Methanogens are a type of microorganism that produces methane as a byproduct of metabolism in conditions of very low oxygen. They are often present in bogs, swamps, and other wetlands, where the methane they produce is known as "marsh gas." Methanogens also exist in the guts of some animals, including cows and humans, where they contribute to the methane content of flatulence. Though they were once classified as Archaebacteria, methanogens are now classified as Archaea, distinct from Bacteria.
Some types of methanogen, including those of the Methanopyrus genus, are extremophiles, organisms that thrive in conditions most living things could not survive in, such as hot springs, hydrothermal vents, hot desert soil, and deep subterranean environments. Others, such as those of the Methanocaldococcus genus, are mesophiles, meaning they thrive best in moderate temperatures. Methanobrevibacter smithii is the prominent methanogen in the human gut, where it helps digest polysaccharides, or complex sugars.
Methanogens are either rod-shaped or spherical. They do not form a monophyletic group, however, meaning that all the methanogens do not consist of a single ancestor and all its descendants. There are over 50 species, all of which belong to the domain Archaea. Methanogens do not require oxygen, and in some cases, cannot even survive in oxygen, though they may be able to tolerate its presence for sustained periods.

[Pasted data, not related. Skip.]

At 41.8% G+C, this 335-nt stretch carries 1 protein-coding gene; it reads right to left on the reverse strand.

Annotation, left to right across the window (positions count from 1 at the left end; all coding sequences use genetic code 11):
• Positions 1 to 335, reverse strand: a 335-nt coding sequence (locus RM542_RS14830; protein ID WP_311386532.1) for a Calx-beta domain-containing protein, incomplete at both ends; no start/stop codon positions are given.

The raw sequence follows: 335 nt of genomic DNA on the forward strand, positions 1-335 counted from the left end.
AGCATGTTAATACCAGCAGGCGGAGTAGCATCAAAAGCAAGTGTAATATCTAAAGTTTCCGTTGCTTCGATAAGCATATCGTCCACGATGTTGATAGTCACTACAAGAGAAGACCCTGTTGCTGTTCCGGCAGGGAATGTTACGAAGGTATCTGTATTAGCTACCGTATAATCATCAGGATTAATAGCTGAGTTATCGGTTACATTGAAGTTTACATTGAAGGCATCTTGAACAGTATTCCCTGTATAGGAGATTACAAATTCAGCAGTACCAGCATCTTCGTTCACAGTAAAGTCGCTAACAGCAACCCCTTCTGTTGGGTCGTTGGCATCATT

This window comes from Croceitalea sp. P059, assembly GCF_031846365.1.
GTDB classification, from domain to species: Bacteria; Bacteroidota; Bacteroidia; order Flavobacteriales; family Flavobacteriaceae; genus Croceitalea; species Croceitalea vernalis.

Methanogens are a very diverse group. They use a source of carbon, such as carbon dioxide or acetate, to drive their metabolism, called methanogenesis, along with hydrogen as a reducing agent. Therefore, they have the ecological benefit of removing excess hydrogen and carbon from anaerobic environments. A methanogen that metabolizes carbon dioxide is classified as hydrogenotrophic, while those that metabolize acetate are called acetotrophic or aceticlastic.
Methanogens perform an important ecological function by helping to remove carbon dioxide from the environment. They do so at a substantial price, however, since the process of methanogenesis also produces methane, which has a global warming potential 21 times greater than that of carbon dioxide. This effect can fortunately be offset through the use of methane as a biofuel.